Client: Vassar College (Competition)
Project duration: April 2014 – September 2014
Project type: Higher Education, New Construction
Project size: ~100,000 SQFT
Basic program requirements: Classrooms; seminar rooms; lecture hall; offices; student lounge and study spaces; student gallery; cafe; thesis library; shared kitchen Tasks: Program research; site research; historic research; schematic/concept design; client meetings and presentations; rendering and presentation graphics
Programs: Revit Architecture, Photoshop
307 Fourth Ave
200 The Bank Tower
Pittsburgh, PA 15222
I was assigned to this competition in late April and tasked with designing a contemporary scheme for a new building on Vassar’s campus. The new building was to house the university’s Multidisciplinary Studies Program. When designing the building I drew inspiration from the eclectic nature of the campus, which in many senses was a showcase for architecture over a period of over 150 years. I also drew inspiration from the architecture firm Snohetta, in particular how their buildings connect to the ground plane. The movement and ascent of the building masses is what gave this building the nickname “Earth Slice.”
The site the Earth Slice is situated on was chosen due to its proximity to the campus core – one of the key desires the client expressed both in their whitepaper and in various meetings. When designing the building the pedestrian paths were taken into account and the building was situated in such a way that students could pass through it from the field to the central campus and back again. The building for this reason has two primary entrances.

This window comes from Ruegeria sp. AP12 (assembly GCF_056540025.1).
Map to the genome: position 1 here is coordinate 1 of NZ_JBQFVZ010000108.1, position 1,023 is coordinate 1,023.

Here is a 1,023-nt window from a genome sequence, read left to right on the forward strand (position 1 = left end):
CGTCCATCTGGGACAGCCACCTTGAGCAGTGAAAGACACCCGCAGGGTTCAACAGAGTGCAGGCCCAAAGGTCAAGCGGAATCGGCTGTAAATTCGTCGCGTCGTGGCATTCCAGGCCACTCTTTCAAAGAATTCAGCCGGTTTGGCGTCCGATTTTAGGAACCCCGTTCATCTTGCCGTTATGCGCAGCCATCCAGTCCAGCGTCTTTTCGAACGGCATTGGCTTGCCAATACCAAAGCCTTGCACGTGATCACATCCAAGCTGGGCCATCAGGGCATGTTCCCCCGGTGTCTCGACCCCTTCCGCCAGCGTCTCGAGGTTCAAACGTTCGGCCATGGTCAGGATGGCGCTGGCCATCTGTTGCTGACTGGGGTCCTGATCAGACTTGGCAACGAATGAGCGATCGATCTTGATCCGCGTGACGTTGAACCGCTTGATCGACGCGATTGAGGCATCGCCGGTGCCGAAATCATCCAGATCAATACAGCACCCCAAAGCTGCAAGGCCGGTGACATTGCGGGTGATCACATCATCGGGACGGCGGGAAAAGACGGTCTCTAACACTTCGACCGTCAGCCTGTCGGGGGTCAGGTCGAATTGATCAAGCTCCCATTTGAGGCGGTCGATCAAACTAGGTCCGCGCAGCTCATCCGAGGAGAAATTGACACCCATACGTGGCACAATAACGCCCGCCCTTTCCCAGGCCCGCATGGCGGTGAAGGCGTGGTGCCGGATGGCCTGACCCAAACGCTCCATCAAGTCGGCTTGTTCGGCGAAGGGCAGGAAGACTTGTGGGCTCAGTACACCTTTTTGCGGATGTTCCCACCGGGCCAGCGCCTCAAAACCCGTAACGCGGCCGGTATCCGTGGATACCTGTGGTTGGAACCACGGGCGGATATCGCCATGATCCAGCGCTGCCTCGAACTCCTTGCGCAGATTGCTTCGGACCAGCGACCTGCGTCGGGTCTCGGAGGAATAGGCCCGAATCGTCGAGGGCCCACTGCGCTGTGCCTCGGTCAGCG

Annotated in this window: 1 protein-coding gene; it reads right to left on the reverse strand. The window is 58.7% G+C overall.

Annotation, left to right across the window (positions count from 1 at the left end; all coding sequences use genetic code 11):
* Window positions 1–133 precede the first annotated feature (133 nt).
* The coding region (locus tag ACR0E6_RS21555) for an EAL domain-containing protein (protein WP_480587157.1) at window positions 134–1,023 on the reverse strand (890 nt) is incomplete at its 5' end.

The Earth Slice rises from the ground and ascends to equal the height of the buildings surrounding it. In this sense the building conceptually connects the low lying field to the built environment. The various green roofs that accent the planes completes this connection. A double skin facade with an expanded metal mesh shading system provides both ample glass for day lighting and views while still blocking solar glare and preventing excess heat gain. The double skin system also serves as a means to average out temperature differentials on the different building faces and was intended to be similar to the PNC Tower in downtown Pittsburgh.